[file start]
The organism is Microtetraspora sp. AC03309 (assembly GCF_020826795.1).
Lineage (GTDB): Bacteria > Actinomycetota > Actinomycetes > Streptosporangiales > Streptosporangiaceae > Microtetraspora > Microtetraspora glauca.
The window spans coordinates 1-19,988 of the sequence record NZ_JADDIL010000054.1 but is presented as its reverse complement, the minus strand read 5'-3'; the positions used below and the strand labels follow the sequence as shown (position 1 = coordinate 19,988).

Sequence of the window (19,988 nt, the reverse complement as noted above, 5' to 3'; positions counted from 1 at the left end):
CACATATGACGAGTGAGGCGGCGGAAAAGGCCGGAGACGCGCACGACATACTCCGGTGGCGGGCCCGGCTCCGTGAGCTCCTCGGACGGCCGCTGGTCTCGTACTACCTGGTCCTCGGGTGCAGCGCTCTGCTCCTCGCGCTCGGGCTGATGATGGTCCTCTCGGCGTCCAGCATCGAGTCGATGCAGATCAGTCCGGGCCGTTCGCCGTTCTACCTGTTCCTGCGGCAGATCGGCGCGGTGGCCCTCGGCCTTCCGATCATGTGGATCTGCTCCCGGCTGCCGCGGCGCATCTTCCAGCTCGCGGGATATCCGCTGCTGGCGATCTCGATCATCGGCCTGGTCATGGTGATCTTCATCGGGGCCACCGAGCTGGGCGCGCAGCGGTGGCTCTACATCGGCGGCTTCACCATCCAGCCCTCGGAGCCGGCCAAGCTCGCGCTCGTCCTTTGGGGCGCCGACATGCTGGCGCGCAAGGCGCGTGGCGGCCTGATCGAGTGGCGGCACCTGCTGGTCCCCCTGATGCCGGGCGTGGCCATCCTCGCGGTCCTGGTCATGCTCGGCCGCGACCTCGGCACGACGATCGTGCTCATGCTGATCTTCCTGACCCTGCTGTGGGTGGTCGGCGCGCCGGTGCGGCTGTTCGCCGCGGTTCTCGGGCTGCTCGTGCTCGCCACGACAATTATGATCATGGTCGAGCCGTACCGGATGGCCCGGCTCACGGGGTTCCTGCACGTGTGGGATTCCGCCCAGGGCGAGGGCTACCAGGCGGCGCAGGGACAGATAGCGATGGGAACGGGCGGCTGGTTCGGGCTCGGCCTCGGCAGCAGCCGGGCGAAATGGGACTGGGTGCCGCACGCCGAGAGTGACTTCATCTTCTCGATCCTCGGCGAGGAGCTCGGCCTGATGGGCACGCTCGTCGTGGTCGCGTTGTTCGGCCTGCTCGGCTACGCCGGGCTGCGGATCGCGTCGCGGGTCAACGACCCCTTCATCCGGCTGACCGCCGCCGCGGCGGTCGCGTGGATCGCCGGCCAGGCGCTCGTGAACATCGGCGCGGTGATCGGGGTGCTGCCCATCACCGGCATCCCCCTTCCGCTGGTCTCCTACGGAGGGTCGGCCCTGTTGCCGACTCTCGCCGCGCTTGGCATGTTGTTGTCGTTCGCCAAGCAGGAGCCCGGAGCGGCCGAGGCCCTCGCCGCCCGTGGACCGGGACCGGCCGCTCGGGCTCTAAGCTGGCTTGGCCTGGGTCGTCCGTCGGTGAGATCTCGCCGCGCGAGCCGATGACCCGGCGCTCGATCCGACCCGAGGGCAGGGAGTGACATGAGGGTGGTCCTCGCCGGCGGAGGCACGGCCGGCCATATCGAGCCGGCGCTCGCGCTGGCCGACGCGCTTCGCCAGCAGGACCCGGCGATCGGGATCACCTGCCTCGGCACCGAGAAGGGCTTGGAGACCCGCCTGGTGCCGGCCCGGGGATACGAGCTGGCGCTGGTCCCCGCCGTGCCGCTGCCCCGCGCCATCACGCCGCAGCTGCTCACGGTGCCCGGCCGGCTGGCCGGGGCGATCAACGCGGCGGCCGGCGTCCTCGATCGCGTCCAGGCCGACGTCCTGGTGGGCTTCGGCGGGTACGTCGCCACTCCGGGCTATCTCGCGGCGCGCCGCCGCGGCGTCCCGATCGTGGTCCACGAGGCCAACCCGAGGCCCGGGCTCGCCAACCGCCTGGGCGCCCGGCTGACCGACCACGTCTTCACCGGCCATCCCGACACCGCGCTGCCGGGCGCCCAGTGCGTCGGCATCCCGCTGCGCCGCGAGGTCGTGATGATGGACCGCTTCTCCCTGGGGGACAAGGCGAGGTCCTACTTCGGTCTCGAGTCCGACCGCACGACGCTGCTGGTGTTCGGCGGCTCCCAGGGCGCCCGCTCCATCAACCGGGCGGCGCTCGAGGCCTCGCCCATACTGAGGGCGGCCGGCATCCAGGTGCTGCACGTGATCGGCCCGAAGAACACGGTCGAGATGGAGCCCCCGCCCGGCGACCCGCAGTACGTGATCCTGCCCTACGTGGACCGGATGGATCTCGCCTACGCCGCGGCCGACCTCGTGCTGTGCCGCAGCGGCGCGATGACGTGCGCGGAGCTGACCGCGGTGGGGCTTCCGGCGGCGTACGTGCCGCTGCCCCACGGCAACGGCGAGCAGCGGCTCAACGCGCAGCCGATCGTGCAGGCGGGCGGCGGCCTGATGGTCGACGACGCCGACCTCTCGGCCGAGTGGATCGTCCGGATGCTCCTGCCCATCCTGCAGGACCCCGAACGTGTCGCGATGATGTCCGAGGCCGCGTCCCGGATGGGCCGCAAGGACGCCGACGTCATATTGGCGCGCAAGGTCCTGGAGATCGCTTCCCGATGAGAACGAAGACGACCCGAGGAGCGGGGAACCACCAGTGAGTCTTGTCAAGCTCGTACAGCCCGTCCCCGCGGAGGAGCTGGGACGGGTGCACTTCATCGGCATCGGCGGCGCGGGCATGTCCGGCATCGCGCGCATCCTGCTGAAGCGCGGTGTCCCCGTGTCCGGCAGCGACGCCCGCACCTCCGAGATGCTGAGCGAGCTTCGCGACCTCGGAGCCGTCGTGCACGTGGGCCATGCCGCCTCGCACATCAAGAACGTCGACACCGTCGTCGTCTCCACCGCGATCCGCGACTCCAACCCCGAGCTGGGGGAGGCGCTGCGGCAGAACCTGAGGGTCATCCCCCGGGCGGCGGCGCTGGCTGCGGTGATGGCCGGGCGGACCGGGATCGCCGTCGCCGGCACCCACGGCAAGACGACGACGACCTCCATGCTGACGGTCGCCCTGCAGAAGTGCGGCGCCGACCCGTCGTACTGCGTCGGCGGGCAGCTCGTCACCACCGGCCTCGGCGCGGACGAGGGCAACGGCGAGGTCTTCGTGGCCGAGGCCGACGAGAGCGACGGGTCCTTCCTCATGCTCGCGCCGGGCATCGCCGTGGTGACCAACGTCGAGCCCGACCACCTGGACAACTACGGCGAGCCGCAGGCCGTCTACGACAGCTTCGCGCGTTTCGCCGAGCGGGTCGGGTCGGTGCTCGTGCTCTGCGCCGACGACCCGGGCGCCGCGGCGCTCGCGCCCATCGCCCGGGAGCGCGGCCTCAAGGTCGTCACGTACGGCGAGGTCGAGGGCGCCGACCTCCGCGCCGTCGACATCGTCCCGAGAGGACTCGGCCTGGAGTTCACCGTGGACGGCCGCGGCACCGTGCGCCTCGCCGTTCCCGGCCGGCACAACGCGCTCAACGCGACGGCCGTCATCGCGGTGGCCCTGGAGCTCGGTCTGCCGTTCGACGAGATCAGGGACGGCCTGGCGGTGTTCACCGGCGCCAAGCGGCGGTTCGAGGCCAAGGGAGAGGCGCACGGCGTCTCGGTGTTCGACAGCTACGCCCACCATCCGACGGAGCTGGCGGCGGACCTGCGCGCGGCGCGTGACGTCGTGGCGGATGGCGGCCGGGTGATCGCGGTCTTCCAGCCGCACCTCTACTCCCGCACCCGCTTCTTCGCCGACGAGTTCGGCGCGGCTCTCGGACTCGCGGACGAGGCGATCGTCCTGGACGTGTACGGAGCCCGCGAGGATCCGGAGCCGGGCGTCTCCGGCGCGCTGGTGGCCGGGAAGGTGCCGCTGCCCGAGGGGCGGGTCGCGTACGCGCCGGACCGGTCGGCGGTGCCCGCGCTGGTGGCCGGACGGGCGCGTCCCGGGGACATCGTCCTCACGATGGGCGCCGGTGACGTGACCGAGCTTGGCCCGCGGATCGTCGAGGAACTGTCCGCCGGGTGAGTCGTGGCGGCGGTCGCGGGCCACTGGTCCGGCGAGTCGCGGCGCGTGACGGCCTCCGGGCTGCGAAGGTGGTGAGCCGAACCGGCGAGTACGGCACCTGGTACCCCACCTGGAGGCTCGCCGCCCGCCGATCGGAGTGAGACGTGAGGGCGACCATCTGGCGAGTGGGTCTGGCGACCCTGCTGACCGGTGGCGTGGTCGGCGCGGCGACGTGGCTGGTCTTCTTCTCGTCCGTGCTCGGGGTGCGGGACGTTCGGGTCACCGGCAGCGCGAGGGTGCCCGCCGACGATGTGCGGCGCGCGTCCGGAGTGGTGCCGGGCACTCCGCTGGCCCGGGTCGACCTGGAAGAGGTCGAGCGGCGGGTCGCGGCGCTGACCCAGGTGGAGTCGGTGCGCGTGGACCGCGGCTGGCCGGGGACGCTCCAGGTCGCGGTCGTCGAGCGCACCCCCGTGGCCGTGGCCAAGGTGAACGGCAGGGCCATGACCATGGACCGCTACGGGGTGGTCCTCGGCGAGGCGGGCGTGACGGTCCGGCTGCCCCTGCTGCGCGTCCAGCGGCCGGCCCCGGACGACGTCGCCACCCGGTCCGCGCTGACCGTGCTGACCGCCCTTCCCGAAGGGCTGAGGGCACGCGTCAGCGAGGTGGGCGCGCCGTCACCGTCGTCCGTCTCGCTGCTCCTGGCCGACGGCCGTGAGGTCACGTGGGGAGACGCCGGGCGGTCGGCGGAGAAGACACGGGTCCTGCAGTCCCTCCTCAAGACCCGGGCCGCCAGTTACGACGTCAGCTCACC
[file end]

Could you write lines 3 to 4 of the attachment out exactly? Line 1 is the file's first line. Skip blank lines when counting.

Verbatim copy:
The window spans coordinates 1-19,988 of the sequence record NZ_JADDIL010000054.1 but is presented as its reverse complement, the minus strand read 5'-3'; the positions used below and the strand labels follow the sequence as shown (position 1 = coordinate 19,988).

Sequence of the window (19,988 nt, the reverse complement as noted above, 5' to 3'; positions counted from 1 at the left end):